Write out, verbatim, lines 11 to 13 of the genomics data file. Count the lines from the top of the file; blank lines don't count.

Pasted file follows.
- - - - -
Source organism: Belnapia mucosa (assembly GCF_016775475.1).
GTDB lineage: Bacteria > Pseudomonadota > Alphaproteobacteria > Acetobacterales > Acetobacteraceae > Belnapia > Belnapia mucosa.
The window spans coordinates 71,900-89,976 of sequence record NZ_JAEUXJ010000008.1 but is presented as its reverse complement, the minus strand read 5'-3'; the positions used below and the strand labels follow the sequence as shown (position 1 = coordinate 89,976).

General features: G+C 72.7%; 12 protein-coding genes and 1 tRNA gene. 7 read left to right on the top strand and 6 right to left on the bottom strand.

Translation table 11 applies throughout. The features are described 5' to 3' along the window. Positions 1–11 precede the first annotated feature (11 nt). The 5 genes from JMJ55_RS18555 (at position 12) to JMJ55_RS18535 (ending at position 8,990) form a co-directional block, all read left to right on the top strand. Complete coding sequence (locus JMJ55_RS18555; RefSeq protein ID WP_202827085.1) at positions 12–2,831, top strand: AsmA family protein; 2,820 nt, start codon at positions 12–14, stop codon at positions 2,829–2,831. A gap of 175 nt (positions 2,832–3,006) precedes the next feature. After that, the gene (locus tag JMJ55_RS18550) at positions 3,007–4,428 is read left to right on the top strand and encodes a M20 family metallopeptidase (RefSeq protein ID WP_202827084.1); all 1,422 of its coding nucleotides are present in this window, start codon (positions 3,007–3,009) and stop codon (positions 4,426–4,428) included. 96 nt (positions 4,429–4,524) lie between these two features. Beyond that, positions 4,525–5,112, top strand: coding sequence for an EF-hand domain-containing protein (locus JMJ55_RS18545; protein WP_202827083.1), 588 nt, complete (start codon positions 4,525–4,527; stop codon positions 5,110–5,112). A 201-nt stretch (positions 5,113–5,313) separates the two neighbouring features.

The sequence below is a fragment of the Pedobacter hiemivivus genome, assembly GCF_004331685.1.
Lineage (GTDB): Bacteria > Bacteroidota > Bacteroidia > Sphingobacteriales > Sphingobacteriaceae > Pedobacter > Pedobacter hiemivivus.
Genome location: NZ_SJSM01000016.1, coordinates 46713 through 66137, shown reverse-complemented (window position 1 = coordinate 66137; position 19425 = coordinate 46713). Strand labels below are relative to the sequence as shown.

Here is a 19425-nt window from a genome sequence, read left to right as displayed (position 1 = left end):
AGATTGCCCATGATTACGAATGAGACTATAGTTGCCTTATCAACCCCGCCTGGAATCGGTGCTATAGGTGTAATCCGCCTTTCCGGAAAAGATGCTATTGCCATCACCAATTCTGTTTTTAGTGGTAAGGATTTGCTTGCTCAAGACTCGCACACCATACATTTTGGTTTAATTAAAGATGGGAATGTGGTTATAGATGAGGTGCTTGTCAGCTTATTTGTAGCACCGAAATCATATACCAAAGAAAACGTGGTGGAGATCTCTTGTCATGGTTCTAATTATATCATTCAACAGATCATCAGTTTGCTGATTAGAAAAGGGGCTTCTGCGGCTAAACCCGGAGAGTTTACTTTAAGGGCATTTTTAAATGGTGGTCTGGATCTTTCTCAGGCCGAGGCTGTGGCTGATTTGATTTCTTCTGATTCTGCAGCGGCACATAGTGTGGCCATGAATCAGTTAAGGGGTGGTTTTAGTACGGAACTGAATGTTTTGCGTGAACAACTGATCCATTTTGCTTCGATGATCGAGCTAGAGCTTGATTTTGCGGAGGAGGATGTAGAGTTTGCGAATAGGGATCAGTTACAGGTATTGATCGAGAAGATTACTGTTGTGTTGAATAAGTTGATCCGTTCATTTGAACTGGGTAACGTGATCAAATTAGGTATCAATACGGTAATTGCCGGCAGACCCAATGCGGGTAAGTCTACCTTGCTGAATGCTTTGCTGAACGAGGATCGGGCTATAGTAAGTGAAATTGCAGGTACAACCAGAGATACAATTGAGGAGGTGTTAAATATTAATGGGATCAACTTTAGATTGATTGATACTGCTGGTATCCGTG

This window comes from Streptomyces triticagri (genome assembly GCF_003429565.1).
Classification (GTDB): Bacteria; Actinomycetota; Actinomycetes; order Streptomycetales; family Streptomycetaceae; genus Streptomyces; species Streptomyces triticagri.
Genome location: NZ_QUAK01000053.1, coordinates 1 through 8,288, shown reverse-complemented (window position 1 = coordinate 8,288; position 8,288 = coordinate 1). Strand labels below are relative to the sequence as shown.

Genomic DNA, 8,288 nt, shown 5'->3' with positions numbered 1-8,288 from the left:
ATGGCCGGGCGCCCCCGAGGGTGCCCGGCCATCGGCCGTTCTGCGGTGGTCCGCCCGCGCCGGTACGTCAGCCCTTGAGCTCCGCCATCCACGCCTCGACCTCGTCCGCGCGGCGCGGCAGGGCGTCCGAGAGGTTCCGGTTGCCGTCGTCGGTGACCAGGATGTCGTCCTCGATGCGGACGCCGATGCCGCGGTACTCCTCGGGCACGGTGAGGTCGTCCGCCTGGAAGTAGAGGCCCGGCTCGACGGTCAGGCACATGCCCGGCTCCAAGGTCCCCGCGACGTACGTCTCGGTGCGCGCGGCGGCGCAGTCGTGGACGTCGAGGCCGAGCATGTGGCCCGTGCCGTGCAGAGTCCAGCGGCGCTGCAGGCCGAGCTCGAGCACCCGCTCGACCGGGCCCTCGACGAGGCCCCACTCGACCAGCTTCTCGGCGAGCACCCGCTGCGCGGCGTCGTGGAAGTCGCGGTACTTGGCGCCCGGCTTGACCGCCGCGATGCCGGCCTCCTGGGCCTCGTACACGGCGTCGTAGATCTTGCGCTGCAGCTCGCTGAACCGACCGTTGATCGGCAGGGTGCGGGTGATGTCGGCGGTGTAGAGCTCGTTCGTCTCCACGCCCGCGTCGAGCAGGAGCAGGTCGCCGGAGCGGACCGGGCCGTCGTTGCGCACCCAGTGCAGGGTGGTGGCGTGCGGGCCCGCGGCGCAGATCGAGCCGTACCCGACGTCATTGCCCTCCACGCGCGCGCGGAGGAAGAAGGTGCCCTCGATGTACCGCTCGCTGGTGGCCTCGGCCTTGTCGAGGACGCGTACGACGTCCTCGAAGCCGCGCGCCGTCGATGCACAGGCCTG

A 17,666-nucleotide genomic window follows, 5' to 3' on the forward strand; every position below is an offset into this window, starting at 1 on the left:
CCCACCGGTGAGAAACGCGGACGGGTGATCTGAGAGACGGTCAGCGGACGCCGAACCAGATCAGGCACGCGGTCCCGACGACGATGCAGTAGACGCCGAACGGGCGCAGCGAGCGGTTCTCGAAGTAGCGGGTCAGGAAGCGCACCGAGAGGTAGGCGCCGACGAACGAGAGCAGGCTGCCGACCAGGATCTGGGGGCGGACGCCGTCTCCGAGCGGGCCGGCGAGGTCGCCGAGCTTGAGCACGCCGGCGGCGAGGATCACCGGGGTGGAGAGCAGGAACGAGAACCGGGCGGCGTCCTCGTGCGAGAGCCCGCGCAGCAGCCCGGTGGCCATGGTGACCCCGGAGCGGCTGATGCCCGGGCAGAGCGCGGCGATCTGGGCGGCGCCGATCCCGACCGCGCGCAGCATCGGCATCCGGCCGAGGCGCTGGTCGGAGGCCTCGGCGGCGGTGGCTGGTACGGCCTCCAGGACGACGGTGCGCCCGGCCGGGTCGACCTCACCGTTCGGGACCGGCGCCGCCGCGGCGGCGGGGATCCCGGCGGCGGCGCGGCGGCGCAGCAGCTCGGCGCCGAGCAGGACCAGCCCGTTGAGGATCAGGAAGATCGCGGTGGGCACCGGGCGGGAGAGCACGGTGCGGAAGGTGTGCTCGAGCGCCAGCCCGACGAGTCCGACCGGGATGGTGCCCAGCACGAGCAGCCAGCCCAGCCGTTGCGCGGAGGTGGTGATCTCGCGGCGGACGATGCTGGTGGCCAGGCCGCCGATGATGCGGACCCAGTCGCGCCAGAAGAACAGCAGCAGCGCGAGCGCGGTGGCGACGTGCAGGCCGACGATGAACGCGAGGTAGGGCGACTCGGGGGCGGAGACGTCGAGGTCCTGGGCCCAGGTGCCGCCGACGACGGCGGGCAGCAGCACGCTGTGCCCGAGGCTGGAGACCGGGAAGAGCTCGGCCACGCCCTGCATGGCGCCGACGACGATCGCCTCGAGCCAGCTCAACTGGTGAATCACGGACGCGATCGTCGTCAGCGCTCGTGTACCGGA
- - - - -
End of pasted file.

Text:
This window comes from Streptomyces triticagri (genome assembly GCF_003429565.1).
Classification (GTDB): Bacteria; Actinomycetota; Actinomycetes; order Streptomycetales; family Streptomycetaceae; genus Streptomyces; species Streptomyces triticagri.
Genome location: NZ_QUAK01000053.1, coordinates 1 through 8,288, shown reverse-complemented (window position 1 = coordinate 8,288; position 8,288 = coordinate 1). Strand labels below are relative to the sequence as shown.